It had been a long time since anyone had bothered to discuss such personal subjects with me in any language, and if she was going to be patient and determined with me, I was going to be patient and determined with her.
At 11pm Meltem returned. She tapped Ayse on the shoulder. “We’ve got to go now,” she said.
As we pushed back from the table, Ayse asked me, “Where are you staying the night?” I blinked, disoriented. Oh shit, I usually would have taken care of that detail by now. I said, “At the gasoline station, I guess. They’ll probably let me stay there another night.”
We loaded into Meltem’s car and took a back route to the gasoline station. Metin was there as well as some of his friends. I greeted them and asked if I could stay another night. “Of course,” they said.
As I unloaded my backpack from the car, I began to hear the raucousness of a Turkish argument rising from inside. I hurried back inside and found Ayse and Meltem in heated disagreement with Metin and his friends. I understood some of the words but there was something else going on that I didn’t understand. I remembered, yet again, that the people around me had histories I was not aware of, and that sometimes, as restrained and polite and respectful as I tried to be, I would step on some toes. I suspected this had been one of those times.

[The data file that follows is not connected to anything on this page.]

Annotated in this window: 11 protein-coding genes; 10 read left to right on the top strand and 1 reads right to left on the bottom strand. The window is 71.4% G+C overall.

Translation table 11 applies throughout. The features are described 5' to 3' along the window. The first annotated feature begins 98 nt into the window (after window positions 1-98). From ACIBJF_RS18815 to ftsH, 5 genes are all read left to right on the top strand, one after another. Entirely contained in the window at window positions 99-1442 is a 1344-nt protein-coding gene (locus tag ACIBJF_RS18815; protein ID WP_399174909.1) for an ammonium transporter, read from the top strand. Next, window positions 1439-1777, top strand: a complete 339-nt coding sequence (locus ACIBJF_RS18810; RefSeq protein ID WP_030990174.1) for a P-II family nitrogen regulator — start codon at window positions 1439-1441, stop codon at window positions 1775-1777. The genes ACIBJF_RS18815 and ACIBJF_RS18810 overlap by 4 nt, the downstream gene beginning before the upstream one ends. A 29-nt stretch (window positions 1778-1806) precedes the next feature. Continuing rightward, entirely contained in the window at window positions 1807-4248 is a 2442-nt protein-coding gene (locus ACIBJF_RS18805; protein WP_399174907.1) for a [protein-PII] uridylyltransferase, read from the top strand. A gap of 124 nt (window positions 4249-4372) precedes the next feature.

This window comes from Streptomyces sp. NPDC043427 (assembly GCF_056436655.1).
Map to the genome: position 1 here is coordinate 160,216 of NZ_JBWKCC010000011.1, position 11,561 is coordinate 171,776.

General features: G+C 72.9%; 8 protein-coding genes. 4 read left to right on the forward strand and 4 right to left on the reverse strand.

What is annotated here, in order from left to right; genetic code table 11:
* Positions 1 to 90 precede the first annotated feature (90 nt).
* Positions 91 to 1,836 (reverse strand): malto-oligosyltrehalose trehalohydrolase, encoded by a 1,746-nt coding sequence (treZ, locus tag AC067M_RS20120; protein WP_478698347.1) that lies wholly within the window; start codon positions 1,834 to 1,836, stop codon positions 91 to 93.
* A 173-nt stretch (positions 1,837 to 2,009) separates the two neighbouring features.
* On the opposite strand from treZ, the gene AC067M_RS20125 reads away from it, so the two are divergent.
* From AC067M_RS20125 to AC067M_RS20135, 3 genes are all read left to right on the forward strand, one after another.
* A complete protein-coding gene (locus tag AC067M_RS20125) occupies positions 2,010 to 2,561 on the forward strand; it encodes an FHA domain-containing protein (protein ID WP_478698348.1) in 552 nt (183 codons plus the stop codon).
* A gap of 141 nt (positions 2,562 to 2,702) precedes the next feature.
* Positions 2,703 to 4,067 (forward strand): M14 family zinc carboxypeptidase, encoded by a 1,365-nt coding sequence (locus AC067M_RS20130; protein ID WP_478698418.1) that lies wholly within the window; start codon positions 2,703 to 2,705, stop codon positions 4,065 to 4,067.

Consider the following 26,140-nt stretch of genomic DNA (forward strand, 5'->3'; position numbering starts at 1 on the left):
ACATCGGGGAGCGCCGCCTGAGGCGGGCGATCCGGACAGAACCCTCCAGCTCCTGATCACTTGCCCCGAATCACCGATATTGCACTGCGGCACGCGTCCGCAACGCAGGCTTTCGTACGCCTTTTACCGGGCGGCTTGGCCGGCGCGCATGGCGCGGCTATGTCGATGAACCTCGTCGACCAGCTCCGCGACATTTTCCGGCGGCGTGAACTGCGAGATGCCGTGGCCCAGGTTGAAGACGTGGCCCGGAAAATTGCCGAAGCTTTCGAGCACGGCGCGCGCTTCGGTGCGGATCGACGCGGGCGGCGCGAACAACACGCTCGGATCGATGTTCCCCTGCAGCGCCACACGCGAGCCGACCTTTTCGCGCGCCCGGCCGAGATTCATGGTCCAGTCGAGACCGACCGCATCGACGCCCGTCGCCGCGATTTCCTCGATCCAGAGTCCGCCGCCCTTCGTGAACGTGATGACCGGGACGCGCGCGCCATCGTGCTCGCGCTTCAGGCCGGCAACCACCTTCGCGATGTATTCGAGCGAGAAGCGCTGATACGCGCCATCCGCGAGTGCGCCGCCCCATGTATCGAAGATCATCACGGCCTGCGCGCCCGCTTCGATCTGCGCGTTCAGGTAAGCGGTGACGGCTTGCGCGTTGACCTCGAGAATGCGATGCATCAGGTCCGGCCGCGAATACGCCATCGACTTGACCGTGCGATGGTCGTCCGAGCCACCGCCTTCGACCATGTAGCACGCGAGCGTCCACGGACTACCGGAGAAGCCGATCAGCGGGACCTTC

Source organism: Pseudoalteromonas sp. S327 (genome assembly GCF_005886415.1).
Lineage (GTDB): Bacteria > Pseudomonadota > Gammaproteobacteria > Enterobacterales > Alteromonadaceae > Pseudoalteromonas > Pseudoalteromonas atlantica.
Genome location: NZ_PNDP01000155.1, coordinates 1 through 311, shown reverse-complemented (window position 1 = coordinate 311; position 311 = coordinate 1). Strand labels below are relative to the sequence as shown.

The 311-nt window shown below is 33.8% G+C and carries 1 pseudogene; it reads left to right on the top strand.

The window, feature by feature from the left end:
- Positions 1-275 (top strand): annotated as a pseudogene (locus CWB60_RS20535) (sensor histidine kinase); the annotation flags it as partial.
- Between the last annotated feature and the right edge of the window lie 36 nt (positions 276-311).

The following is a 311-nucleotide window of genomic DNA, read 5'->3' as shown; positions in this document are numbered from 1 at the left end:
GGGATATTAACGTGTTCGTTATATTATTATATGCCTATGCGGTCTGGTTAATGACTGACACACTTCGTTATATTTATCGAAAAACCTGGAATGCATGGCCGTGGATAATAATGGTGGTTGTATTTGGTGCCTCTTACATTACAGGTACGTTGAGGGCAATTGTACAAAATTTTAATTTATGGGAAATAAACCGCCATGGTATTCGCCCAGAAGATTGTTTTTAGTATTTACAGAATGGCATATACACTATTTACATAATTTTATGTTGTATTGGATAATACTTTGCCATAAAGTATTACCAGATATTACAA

Ayse pulled me to the side as I entered the building and whispered, “Don’t worry about it, everything will be okay.”
I nodded back to her like I knew what was going on, but thought to myself, No problem, I don’t even understand what you guys are talking about, I just want to go to bed.
They stopped their bickering, and Meltem and Ayse and I said a hurried and awkward goodnight to each other. Then the two of them got back into Meltem’s car. Meltem, flustered from the conversation they’d just had with Metin and his buddies, forgot to put the car in reverse and drove it straight into the side of the gasoline station. She jumped out of the car, and we inspected the damage, deciding it was not a big problem. Then Meltem and Ayse drove away. I laid my sleeping bag out on the office floor for the third time in four nights and fell asleep.